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Oil Slick

Inquiries launched into New Zealand oil slick

A container ship that ran aground off the coast of New Zealand has caused a major oil slick, endangering wildlife.

A CONTAINER SHIP that ran aground off the coast of New Zealand has created an oil slick reaching for five kilometres.

The BBC reports that the Rena ship – which has a Liberian flag – has spilled 20 – 30 tonnes of oil into the Bay of Plenty.

There are another 2,000 tonnes of oil on board the stranded ship.

The Guardian says that New Zealand prime minister John Key has launched two inquiries into the cause of the slick, which occurred in calm waters.

No one was injured when the Rena ran aground.

Maritime New Zealand released details of the response to the oil spill, saying that the operation is making good progress on a number of fronts.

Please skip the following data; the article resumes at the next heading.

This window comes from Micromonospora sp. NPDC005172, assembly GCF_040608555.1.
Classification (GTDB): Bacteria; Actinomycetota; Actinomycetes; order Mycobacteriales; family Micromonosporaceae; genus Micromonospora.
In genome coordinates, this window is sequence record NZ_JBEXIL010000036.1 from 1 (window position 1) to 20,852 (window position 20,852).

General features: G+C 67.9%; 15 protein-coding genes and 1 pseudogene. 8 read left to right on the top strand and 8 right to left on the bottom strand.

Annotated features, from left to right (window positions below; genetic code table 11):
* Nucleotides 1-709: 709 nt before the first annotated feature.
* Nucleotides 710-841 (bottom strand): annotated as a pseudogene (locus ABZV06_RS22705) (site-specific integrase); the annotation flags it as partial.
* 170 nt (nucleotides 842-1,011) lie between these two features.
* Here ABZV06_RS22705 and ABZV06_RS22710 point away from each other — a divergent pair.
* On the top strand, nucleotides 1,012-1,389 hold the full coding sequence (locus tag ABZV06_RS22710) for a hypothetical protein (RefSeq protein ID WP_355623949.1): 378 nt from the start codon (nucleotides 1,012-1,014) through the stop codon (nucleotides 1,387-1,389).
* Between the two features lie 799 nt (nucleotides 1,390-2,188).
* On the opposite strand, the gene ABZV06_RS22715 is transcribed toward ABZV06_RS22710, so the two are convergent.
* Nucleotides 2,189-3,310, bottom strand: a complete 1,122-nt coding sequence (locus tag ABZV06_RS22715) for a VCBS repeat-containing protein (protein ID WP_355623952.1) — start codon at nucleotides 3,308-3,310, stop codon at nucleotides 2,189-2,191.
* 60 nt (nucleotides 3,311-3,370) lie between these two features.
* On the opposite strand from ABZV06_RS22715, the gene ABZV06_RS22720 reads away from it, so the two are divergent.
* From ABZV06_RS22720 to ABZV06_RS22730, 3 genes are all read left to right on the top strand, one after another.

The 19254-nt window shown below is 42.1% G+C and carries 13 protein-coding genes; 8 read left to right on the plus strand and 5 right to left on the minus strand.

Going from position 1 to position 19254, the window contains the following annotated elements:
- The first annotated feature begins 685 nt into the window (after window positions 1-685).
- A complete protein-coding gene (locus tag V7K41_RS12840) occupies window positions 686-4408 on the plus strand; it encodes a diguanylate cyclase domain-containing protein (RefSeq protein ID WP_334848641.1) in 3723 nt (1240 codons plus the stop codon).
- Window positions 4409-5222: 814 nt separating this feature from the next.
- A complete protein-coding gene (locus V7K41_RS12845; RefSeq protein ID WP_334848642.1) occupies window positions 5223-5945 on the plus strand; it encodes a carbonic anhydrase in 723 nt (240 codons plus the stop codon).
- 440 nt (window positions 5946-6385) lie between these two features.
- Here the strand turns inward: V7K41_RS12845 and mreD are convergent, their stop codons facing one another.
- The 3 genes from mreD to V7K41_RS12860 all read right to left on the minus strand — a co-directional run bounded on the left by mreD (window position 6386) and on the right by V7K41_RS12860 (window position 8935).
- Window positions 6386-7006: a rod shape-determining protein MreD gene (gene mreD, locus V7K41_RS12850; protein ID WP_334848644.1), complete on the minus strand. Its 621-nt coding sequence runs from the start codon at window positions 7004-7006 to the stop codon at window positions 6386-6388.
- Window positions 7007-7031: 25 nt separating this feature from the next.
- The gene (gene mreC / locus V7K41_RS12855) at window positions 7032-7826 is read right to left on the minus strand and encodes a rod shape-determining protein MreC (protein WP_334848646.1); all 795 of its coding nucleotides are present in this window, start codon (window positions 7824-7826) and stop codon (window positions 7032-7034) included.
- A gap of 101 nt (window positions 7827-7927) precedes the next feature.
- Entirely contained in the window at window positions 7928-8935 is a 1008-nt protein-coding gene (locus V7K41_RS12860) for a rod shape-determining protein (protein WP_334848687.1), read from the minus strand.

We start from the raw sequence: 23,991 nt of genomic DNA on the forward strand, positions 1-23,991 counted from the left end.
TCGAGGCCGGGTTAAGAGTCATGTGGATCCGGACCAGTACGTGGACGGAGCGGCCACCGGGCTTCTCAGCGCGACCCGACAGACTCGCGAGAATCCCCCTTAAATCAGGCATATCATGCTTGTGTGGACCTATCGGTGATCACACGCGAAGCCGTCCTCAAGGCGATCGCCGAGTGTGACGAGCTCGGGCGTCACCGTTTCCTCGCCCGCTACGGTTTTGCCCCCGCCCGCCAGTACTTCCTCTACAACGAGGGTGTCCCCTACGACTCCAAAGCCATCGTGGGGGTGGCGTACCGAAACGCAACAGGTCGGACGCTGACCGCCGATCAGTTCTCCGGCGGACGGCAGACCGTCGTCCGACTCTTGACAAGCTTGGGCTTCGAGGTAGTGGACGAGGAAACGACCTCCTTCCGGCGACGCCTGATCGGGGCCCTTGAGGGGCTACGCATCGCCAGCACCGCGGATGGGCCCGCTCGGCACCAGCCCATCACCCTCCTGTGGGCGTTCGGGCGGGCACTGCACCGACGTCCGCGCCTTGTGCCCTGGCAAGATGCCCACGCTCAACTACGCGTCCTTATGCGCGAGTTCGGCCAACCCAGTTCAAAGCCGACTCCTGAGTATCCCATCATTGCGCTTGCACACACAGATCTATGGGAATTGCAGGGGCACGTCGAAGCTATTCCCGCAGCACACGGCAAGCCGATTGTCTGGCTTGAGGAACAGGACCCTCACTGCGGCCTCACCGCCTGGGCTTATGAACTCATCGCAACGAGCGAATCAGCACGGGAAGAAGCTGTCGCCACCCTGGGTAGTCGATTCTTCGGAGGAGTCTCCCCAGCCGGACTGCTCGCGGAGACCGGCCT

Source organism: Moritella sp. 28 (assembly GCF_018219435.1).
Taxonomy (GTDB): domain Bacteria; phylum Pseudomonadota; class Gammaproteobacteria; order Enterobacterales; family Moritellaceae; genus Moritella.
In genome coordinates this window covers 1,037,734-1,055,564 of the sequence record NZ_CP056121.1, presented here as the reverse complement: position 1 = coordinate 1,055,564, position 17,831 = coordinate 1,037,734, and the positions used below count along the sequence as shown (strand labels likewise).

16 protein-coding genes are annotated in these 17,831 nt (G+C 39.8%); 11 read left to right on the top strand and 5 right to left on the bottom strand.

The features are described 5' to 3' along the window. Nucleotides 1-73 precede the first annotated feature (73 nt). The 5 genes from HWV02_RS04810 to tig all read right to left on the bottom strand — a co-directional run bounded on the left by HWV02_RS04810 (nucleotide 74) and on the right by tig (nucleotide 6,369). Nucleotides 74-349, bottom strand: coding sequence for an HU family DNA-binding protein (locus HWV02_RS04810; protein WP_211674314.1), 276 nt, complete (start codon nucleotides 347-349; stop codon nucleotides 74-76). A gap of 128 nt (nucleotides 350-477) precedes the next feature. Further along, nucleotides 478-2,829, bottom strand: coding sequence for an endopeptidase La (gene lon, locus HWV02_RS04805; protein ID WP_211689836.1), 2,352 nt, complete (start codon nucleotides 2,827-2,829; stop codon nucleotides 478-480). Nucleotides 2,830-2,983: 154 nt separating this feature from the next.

A ship named the Awanuia is berthed next to the Rena and pumping oil is expected to begin today.

With weather expected to deteriorate in coming days, the response team are “working around the clock” to remove the oil, a job which is expected to take two days.

Once this is done, a team will then move the ship off the reef where it came aground.

Maritime New Zealand expects oil to come onto beaches later this week, and around 200 birds will be affected by oil coming ashore in the Papamoa area.

So far, eight birds covered in oil have been found by rescuers, and a specialist oiled wildlife response centre has been established by the National Oiled Wildlife Response Team.

The company that owns the ship, Costamere Inc, said it was working to minimise any impact to the New Zealand coastline.